1 Last Dance With My Father (3 stars)

An eloquent and amusing tale of a brutal upbringing

1 Last Dance With My Father

Njambi McGrath certainly has a deeply personal story to offload in this highly intimate room. If she had spent the whole hour sitting on a chair and crying, you wouldn't be surprised, but instead she eloquently and amusingly tells the story of a very harsh Kenyan upbringing at the hands of her brutal father (a small man who believed himself to have a touch of the Idi Amins about him). You'd be hard-pushed to consider his actions even in the bracket of so-called 'tough love'.

Having finally escaped his clutches to pursue a career in comedy over here, she was forced to face those demons at her brother's wedding and McGrath's recollections of a less than satisfying reunion will have you on the edge of your seat.

Wondering whether honesty might not really be the best policy, this family tale is mixed with a withering slaying of Oxfam for its longstanding view on Africa, a gentle poke at Eddie Izzard for his multi-marathon running business as well as predictable assaults on Trump and a less signposted attack on Malala during which she states 'that bitch is fair game'. It's an admirably leftfield swipe at an untouchable public figure with a jaw-dropping reaction which suggests McGrath has been reading up on the work of Jerry Sadowitz.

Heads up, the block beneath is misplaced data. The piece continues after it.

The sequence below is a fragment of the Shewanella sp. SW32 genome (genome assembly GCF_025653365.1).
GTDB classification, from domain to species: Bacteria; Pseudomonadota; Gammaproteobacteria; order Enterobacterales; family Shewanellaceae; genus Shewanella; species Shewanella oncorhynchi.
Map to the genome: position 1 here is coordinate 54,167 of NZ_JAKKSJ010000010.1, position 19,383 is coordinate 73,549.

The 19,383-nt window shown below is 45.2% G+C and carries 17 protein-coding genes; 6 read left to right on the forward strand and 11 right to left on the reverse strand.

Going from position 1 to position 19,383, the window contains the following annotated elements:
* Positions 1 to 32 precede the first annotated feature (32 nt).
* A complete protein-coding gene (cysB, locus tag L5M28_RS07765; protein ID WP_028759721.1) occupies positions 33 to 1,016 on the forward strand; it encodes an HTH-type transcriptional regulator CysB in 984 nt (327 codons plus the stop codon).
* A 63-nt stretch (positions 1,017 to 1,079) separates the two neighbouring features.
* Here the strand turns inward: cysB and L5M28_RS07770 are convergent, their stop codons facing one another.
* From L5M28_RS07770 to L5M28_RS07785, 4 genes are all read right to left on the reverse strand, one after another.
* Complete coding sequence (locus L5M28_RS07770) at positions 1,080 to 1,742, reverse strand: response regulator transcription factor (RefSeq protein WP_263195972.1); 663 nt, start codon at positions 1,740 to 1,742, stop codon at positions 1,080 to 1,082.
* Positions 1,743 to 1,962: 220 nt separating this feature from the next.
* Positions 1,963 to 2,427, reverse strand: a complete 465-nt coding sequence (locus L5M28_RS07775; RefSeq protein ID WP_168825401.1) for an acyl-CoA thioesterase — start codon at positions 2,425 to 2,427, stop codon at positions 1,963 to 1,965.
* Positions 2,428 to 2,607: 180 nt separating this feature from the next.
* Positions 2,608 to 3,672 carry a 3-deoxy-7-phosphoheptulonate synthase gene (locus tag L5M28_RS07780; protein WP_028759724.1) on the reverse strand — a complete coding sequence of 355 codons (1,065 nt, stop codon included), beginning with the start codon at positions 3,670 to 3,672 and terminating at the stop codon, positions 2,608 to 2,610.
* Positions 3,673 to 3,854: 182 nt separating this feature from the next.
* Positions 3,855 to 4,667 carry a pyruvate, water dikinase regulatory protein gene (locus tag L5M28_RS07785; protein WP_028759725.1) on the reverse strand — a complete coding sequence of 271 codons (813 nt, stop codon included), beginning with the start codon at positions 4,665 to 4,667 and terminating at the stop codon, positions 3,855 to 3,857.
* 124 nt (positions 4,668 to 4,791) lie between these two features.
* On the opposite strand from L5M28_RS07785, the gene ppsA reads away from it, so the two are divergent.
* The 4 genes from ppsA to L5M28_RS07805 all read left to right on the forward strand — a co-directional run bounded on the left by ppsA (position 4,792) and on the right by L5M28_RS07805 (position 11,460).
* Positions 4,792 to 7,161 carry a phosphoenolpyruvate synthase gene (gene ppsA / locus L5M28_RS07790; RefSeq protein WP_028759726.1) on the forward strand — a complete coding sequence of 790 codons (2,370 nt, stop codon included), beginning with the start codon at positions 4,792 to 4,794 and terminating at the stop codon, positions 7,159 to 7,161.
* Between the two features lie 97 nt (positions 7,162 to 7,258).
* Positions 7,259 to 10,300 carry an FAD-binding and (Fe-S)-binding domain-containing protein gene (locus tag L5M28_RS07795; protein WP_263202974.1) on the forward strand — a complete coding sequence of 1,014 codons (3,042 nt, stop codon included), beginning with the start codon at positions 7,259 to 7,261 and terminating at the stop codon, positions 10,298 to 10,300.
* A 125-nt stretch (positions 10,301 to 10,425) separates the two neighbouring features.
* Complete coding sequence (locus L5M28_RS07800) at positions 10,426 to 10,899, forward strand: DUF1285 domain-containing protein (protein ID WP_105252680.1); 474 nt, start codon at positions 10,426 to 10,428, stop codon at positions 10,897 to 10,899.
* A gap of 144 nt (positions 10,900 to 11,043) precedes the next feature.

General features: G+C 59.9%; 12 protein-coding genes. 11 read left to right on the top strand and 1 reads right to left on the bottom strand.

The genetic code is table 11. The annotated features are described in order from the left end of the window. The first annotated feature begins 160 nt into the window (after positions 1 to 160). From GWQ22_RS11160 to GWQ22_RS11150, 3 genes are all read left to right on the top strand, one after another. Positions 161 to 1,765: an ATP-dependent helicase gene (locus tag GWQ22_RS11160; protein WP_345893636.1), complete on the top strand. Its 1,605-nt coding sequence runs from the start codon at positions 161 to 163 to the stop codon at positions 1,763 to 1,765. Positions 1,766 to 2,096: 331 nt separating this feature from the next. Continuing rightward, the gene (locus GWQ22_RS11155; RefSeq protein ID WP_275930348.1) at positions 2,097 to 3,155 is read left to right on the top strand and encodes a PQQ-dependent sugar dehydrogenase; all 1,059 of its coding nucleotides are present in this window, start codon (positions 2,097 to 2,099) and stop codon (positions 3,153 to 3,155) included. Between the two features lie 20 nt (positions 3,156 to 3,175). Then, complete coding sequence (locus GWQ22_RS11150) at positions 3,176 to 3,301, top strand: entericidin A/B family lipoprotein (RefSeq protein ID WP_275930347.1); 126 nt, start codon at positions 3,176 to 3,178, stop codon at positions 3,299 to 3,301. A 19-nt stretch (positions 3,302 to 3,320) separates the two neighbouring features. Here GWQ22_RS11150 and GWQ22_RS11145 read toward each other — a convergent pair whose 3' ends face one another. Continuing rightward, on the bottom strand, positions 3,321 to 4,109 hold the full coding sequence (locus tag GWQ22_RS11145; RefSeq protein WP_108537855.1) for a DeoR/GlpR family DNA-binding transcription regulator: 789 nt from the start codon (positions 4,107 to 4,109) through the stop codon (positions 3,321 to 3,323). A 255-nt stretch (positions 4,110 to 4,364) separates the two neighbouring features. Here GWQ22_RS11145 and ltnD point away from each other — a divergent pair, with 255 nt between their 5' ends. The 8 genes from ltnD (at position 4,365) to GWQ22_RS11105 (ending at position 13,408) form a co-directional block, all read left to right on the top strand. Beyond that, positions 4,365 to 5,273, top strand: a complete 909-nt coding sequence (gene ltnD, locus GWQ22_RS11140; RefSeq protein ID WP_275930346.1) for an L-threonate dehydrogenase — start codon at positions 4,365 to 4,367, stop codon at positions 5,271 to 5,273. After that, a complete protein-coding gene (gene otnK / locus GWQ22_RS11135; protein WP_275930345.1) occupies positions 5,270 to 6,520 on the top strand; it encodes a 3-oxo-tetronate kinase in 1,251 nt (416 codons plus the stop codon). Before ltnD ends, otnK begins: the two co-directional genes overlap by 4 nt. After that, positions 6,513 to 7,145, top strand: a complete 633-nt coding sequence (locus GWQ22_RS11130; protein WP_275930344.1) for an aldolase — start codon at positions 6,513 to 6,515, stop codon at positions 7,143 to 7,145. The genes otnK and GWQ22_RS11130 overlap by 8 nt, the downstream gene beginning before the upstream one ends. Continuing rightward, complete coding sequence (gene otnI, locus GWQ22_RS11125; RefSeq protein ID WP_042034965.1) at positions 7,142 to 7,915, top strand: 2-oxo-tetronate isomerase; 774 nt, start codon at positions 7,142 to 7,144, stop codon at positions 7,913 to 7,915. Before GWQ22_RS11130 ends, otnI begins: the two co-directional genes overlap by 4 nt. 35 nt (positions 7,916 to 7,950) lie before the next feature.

Laughing Horse @ Espionage, until 27 Aug, 2.30pm, free.

1 Last Dance With My Father

  • 3 stars

Njambi McGrath Njambi McGrath returns to the Fringe with a roller coaster hour of dark comedy guaranteed to make you laugh and cry. Having survived a beating that nearly killed her, Njambi McGrath is forced to confront the perpetrator, her father, for answers when their paths unexpectedly cross again. His long standing…


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